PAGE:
Spain has held a successful bond sale after a week of speculation that it may need a bailout.
Thursday's auction helped the treasury raise 2.074bn euros in an auction of two-, four- and 10-year bonds, comfortably beating its own target range of 1.0-2.0bn euros, Bank of Spain figures have shown.
But the funds came at a high cost, with the 10-year bonds fetching more than six per cent - a rate widely regarded as unsustainable for the state over the longer term.
Investors fear Spain will be forced to snatch an international lifeline because it cannot raise the huge sums required to rescue its bad loan-ridden financial sector.
Markets are wary of the unknown cost of bailing out the banks and pessimistic about the state's struggle to rein in public deficits at a time of recession and high unemployment - one in four Spaniards are currently unemployed.
Spanish officials insist however that the country will not have to follow Greece, Ireland and Portugal in asking for aid from the European Union and International Monetary Fund (IMF), which would put Madrid's finances under tight international scrutiny.
An IMF report on Spanish banks to be released on Monday will price their capital needs at 40-80bn euros , Spanish newspaper ABC said Thursday, citing a draft of the document.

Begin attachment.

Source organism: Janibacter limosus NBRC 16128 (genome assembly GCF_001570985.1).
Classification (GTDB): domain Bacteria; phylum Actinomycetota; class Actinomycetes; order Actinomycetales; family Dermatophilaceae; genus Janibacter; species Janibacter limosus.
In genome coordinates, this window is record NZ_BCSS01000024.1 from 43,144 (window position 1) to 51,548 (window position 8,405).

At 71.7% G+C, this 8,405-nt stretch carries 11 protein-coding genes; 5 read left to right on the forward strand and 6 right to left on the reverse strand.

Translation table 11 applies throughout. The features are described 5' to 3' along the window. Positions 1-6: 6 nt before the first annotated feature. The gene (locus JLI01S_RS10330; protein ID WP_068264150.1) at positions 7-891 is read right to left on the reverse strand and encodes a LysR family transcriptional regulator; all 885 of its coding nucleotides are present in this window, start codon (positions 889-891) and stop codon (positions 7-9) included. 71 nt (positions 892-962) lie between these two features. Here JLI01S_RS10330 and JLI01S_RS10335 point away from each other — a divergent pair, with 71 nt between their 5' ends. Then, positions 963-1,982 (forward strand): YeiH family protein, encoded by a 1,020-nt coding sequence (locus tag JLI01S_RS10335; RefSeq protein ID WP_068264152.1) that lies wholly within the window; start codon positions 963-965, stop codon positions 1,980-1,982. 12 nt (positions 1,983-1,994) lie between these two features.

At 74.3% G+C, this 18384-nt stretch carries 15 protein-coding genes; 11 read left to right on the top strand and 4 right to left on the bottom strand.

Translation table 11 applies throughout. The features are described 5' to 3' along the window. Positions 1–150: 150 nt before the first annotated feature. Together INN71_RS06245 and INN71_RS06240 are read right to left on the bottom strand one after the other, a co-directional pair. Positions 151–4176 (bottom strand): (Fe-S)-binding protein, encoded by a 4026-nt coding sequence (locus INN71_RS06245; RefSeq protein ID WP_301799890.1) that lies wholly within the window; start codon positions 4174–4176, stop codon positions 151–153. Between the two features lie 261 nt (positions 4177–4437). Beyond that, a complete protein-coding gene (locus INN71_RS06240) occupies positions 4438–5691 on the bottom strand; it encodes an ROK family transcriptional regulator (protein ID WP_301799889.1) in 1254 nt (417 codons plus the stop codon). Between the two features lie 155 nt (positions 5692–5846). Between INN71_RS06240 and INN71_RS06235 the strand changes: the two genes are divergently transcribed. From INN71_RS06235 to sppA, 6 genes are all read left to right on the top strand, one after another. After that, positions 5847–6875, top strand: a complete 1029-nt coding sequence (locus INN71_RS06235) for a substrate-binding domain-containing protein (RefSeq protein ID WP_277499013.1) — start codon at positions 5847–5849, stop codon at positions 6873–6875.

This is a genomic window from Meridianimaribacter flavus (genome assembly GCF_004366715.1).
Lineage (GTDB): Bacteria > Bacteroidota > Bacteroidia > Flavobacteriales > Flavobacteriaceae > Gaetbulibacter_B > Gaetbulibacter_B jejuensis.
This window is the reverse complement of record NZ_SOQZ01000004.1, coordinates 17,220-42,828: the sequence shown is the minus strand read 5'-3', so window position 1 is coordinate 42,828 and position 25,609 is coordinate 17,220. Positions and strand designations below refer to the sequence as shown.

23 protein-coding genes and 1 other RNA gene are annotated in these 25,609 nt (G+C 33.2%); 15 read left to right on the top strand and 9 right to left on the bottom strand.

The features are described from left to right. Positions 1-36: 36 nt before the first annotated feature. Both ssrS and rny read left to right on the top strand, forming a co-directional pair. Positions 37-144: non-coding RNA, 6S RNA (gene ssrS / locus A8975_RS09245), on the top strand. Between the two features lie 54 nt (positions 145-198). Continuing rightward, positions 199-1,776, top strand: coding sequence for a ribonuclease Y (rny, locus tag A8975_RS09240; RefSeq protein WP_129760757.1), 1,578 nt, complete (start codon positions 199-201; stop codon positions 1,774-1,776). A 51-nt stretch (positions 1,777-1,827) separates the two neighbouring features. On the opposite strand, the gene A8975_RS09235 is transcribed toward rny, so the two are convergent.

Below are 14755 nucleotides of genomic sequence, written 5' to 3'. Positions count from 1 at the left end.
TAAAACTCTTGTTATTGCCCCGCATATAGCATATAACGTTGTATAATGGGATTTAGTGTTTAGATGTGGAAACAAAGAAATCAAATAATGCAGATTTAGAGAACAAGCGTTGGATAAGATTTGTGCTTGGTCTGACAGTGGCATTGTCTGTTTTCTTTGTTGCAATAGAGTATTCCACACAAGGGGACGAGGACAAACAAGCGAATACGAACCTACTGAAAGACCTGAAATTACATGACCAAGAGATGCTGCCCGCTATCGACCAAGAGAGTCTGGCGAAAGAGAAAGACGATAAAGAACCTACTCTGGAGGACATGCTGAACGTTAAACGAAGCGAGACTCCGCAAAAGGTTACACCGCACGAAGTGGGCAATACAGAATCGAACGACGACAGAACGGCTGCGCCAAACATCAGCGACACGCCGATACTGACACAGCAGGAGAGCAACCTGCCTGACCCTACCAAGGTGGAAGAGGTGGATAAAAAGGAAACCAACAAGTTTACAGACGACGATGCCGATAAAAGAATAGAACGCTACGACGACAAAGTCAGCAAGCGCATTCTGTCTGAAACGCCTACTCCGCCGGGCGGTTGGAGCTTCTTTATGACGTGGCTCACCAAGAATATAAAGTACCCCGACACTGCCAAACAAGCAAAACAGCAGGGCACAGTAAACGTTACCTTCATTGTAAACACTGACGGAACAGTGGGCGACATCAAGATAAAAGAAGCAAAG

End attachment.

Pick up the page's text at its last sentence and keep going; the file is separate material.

The Spanish authorities have given themselves two weeks to take a decision on how to recapitalise weakened banks.
Spain's successful bond sale came as German Chancellor Angela Merkel called for a political union in the EU to solve the eurozone's debt problems.
After talks on Thursday with David Cameron, UK prime minister, Merkel specified her comments, made in a TV interview, saying that economic policy and public spending should be more broadly aligned among eurozone states.
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"We don't just need a monetary union. We also need a so-called fiscal union, that is to say, more budget policy making together," she said on ARD public television.
"We especially need a political union, that is, as time goes on, we must, step by step, give up powers to Europe and grant Europe capacities of supervision."
At a conference of 93 students at her office, held jointly with Cameron and Jens Stoltenberg, Norwegian prime minister, Merkel said eurozone nations must co-ordinate government spending.
"It cannot be that the one [country] runs up a lot of debt and the other earns a surplus every year," she said.
"Long-term it cannot be that the one [country] spends three per cent of GDP on research and the other spends nothing at all on research."